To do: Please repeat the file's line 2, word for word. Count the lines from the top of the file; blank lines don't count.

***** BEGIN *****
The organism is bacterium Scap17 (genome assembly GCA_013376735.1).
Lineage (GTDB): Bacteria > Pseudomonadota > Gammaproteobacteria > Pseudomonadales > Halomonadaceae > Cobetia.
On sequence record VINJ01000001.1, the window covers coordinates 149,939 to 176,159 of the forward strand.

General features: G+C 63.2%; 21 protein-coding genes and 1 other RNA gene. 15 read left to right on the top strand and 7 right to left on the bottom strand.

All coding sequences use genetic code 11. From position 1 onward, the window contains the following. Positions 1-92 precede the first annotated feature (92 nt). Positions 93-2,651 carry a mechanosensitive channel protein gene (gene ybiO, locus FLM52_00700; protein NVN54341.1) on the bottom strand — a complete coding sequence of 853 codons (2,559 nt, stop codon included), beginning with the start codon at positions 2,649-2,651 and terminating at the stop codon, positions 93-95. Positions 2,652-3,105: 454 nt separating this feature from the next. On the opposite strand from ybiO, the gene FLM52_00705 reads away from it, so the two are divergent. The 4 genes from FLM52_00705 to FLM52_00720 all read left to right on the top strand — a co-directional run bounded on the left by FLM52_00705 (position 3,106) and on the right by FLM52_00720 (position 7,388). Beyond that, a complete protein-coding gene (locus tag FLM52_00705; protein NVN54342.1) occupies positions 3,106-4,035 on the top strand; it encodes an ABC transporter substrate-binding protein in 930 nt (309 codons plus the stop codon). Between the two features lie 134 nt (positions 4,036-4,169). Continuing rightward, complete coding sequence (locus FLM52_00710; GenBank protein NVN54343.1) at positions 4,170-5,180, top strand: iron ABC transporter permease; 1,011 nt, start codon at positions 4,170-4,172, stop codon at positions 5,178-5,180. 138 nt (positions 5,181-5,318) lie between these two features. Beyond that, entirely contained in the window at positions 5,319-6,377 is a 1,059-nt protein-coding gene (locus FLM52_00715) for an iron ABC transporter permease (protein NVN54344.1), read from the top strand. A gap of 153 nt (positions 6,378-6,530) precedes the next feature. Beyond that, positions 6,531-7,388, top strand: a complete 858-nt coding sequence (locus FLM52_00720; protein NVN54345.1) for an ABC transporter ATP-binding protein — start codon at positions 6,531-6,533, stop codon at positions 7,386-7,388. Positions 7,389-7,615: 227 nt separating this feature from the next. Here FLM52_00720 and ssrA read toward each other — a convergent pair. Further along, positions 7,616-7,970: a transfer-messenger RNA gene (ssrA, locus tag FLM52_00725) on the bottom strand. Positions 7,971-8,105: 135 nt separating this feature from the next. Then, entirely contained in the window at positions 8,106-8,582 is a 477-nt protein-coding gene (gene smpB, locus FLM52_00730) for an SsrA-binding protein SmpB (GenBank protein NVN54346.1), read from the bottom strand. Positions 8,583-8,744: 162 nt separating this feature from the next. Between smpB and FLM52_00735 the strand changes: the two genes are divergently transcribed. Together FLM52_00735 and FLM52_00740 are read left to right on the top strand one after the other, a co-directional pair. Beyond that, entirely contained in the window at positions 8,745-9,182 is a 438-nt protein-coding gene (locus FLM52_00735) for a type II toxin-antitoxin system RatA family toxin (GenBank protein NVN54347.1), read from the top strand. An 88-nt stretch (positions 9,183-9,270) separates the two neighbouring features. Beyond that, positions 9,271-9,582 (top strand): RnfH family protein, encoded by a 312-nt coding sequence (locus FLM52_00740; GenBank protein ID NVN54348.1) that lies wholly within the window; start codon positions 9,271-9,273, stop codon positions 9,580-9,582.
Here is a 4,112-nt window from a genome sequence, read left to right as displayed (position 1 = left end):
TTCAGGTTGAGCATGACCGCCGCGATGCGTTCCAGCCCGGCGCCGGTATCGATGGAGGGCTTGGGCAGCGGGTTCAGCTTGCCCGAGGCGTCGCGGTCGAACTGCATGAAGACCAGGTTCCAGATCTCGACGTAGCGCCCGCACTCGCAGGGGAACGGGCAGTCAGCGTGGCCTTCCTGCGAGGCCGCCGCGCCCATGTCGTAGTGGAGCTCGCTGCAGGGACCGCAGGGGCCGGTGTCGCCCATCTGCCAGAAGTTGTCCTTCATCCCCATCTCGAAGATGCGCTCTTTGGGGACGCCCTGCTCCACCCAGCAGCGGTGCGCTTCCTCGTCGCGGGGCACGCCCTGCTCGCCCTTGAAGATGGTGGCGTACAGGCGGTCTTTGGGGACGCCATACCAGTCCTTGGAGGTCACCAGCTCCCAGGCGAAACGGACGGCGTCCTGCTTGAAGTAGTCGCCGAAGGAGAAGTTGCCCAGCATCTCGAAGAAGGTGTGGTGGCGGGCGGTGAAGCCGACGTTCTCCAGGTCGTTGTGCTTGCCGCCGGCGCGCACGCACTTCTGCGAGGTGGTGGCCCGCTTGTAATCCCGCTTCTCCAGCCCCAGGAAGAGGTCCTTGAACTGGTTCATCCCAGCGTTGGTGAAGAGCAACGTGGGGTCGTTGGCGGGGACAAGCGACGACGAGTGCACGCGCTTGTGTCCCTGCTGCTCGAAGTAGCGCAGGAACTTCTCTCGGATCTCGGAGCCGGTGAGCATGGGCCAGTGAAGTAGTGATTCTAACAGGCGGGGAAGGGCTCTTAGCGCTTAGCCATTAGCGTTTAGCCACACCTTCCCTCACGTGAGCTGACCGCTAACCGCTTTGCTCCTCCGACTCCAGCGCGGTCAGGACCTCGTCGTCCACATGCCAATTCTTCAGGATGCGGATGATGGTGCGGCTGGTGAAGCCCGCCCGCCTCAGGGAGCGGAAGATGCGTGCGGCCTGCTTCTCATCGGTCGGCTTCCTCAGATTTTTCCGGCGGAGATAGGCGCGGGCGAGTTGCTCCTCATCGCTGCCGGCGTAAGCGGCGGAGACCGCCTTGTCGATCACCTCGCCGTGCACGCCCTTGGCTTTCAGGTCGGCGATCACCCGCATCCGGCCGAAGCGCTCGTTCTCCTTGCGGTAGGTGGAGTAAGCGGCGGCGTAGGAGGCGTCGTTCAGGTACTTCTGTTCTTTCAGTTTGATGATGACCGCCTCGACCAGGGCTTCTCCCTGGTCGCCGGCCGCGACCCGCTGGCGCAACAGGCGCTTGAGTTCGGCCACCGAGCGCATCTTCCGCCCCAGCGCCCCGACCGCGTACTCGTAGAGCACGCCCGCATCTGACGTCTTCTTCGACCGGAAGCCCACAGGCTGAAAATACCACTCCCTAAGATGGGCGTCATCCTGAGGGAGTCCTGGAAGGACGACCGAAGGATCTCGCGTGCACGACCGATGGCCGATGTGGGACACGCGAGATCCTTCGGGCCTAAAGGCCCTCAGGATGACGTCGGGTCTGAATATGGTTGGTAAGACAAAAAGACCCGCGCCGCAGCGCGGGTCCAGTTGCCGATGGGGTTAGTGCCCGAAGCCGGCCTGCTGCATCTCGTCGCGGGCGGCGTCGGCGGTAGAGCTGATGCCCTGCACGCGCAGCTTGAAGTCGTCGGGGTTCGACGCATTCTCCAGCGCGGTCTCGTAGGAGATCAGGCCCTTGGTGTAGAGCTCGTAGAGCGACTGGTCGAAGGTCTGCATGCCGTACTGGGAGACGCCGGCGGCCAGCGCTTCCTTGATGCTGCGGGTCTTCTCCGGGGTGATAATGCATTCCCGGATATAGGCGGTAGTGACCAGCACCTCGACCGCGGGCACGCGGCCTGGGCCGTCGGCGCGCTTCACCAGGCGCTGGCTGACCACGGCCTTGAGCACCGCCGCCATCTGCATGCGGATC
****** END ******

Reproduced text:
Lineage (GTDB): Bacteria > Pseudomonadota > Gammaproteobacteria > Pseudomonadales > Halomonadaceae > Cobetia.